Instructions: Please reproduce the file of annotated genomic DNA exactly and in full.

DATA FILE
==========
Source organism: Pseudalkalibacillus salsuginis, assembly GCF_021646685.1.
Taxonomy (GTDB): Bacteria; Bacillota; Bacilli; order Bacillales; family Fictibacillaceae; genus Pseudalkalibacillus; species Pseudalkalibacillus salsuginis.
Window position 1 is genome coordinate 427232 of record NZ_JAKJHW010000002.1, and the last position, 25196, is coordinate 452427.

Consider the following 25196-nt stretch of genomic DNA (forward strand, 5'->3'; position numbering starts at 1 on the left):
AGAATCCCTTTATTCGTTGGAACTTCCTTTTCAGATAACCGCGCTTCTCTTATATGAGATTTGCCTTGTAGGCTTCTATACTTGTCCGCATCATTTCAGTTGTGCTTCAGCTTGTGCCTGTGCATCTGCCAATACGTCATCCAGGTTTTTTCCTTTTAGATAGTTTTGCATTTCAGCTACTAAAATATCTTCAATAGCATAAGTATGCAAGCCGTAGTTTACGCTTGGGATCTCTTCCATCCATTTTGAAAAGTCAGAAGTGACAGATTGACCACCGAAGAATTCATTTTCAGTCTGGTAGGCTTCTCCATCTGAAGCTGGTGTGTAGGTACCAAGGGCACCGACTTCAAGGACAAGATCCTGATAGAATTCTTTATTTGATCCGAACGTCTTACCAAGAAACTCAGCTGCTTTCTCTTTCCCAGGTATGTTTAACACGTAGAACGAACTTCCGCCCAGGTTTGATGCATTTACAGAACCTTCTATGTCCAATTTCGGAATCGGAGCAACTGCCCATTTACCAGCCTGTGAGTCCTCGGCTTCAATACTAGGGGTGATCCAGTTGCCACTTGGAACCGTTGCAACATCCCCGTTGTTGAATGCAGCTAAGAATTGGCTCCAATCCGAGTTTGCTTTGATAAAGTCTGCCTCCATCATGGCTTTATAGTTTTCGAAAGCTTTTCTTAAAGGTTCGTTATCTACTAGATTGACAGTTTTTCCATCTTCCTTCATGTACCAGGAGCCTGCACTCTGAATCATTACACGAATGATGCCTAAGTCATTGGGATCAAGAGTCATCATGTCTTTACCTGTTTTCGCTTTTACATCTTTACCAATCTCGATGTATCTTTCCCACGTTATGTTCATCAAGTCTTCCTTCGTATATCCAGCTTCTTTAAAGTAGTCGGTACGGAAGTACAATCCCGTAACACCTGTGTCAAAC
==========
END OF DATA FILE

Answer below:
Source organism: Pseudalkalibacillus salsuginis, assembly GCF_021646685.1.
Taxonomy (GTDB): Bacteria; Bacillota; Bacilli; order Bacillales; family Fictibacillaceae; genus Pseudalkalibacillus; species Pseudalkalibacillus salsuginis.
Window position 1 is genome coordinate 427232 of record NZ_JAKJHW010000002.1, and the last position, 25196, is coordinate 452427.

Consider the following 25196-nt stretch of genomic DNA (forward strand, 5'->3'; position numbering starts at 1 on the left):
AGAATCCCTTTATTCGTTGGAACTTCCTTTTCAGATAACCGCGCTTCTCTTATATGAGATTTGCCTTGTAGGCTTCTATACTTGTCCGCATCATTTCAGTTGTGCTTCAGCTTGTGCCTGTGCATCTGCCAATACGTCATCCAGGTTTTTTCCTTTTAGATAGTTTTGCATTTCAGCTACTAAAATATCTTCAATAGCATAAGTATGCAAGCCGTAGTTTACGCTTGGGATCTCTTCCATCCATTTTGAAAAGTCAGAAGTGACAGATTGACCACCGAAGAATTCATTTTCAGTCTGGTAGGCTTCTCCATCTGAAGCTGGTGTGTAGGTACCAAGGGCACCGACTTCAAGGACAAGATCCTGATAGAATTCTTTATTTGATCCGAACGTCTTACCAAGAAACTCAGCTGCTTTCTCTTTCCCAGGTATGTTTAACACGTAGAACGAACTTCCGCCCAGGTTTGATGCATTTACAGAACCTTCTATGTCCAATTTCGGAATCGGAGCAACTGCCCATTTACCAGCCTGTGAGTCCTCGGCTTCAATACTAGGGGTGATCCAGTTGCCACTTGGAACCGTTGCAACATCCCCGTTGTTGAATGCAGCTAAGAATTGGCTCCAATCCGAGTTTGCTTTGATAAAGTCTGCCTCCATCATGGCTTTATAGTTTTCGAAAGCTTTTCTTAAAGGTTCGTTATCTACTAGATTGACAGTTTTTCCATCTTCCTTCATGTACCAGGAGCCTGCACTCTGAATCATTACACGAATGATGCCTAAGTCATTGGGATCAAGAGTCATCATGTCTTTACCTGTTTTCGCTTTTACATCTTTACCAATCTCGATGTATCTTTCCCACGTTATGTTCATCAAGTCTTCCTTCGTATATCCAGCTTCTTTAAAGTAGTCGGTACGGAAGTACAATCCCGTAACACCTGTGTCAAAC